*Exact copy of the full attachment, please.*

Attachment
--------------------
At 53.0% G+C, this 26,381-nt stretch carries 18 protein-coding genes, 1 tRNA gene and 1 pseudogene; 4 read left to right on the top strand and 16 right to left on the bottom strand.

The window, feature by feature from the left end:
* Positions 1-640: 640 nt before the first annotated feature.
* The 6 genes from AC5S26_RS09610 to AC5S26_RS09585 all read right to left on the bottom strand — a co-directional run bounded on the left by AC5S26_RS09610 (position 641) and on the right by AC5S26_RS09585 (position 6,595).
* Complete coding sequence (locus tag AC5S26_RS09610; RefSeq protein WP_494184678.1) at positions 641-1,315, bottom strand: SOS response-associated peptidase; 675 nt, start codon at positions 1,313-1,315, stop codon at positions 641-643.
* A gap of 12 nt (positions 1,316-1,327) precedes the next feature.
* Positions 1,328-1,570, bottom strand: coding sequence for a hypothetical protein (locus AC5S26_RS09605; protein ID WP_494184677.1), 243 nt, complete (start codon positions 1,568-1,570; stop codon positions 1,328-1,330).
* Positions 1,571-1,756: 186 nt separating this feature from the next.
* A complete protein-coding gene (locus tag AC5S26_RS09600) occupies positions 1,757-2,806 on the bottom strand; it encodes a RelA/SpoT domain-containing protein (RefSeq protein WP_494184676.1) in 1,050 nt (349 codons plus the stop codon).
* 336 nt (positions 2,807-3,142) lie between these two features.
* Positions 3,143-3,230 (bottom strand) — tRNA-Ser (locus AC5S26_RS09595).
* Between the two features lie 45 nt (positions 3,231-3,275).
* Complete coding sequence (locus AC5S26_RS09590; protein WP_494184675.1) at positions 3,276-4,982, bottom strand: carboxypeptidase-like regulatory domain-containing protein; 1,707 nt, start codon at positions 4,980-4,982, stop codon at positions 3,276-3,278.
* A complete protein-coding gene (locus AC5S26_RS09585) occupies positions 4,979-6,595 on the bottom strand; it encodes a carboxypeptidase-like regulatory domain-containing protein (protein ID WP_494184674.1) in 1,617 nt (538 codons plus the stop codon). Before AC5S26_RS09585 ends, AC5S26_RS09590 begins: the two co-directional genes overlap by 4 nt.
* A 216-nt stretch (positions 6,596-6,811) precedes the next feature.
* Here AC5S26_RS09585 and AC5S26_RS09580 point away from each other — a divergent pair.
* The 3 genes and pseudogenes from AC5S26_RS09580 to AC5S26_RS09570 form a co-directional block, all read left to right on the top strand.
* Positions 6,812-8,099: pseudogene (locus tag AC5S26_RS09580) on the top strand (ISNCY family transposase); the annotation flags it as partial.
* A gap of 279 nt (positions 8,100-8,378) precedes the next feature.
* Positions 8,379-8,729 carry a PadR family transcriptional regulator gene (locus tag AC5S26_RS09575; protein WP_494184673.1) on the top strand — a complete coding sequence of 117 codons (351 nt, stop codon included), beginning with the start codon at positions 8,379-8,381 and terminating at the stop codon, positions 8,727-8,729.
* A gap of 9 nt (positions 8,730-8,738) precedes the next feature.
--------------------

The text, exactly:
At 53.0% G+C, this 26,381-nt stretch carries 18 protein-coding genes, 1 tRNA gene and 1 pseudogene; 4 read left to right on the top strand and 16 right to left on the bottom strand.

The window, feature by feature from the left end:
* Positions 1-640: 640 nt before the first annotated feature.
* The 6 genes from AC5S26_RS09610 to AC5S26_RS09585 all read right to left on the bottom strand — a co-directional run bounded on the left by AC5S26_RS09610 (position 641) and on the right by AC5S26_RS09585 (position 6,595).
* Complete coding sequence (locus tag AC5S26_RS09610; RefSeq protein WP_494184678.1) at positions 641-1,315, bottom strand: SOS response-associated peptidase; 675 nt, start codon at positions 1,313-1,315, stop codon at positions 641-643.
* A gap of 12 nt (positions 1,316-1,327) precedes the next feature.
* Positions 1,328-1,570, bottom strand: coding sequence for a hypothetical protein (locus AC5S26_RS09605; protein ID WP_494184677.1), 243 nt, complete (start codon positions 1,568-1,570; stop codon positions 1,328-1,330).
* Positions 1,571-1,756: 186 nt separating this feature from the next.
* A complete protein-coding gene (locus tag AC5S26_RS09600) occupies positions 1,757-2,806 on the bottom strand; it encodes a RelA/SpoT domain-containing protein (RefSeq protein WP_494184676.1) in 1,050 nt (349 codons plus the stop codon).
* 336 nt (positions 2,807-3,142) lie between these two features.
* Positions 3,143-3,230 (bottom strand) — tRNA-Ser (locus AC5S26_RS09595).
* Between the two features lie 45 nt (positions 3,231-3,275).
* Complete coding sequence (locus AC5S26_RS09590; protein WP_494184675.1) at positions 3,276-4,982, bottom strand: carboxypeptidase-like regulatory domain-containing protein; 1,707 nt, start codon at positions 4,980-4,982, stop codon at positions 3,276-3,278.
* A complete protein-coding gene (locus AC5S26_RS09585) occupies positions 4,979-6,595 on the bottom strand; it encodes a carboxypeptidase-like regulatory domain-containing protein (protein ID WP_494184674.1) in 1,617 nt (538 codons plus the stop codon). Before AC5S26_RS09585 ends, AC5S26_RS09590 begins: the two co-directional genes overlap by 4 nt.
* A 216-nt stretch (positions 6,596-6,811) precedes the next feature.
* Here AC5S26_RS09585 and AC5S26_RS09580 point away from each other — a divergent pair.
* The 3 genes and pseudogenes from AC5S26_RS09580 to AC5S26_RS09570 form a co-directional block, all read left to right on the top strand.
* Positions 6,812-8,099: pseudogene (locus tag AC5S26_RS09580) on the top strand (ISNCY family transposase); the annotation flags it as partial.
* A gap of 279 nt (positions 8,100-8,378) precedes the next feature.
* Positions 8,379-8,729 carry a PadR family transcriptional regulator gene (locus tag AC5S26_RS09575; protein WP_494184673.1) on the top strand — a complete coding sequence of 117 codons (351 nt, stop codon included), beginning with the start codon at positions 8,379-8,381 and terminating at the stop codon, positions 8,727-8,729.
* A gap of 9 nt (positions 8,730-8,738) precedes the next feature.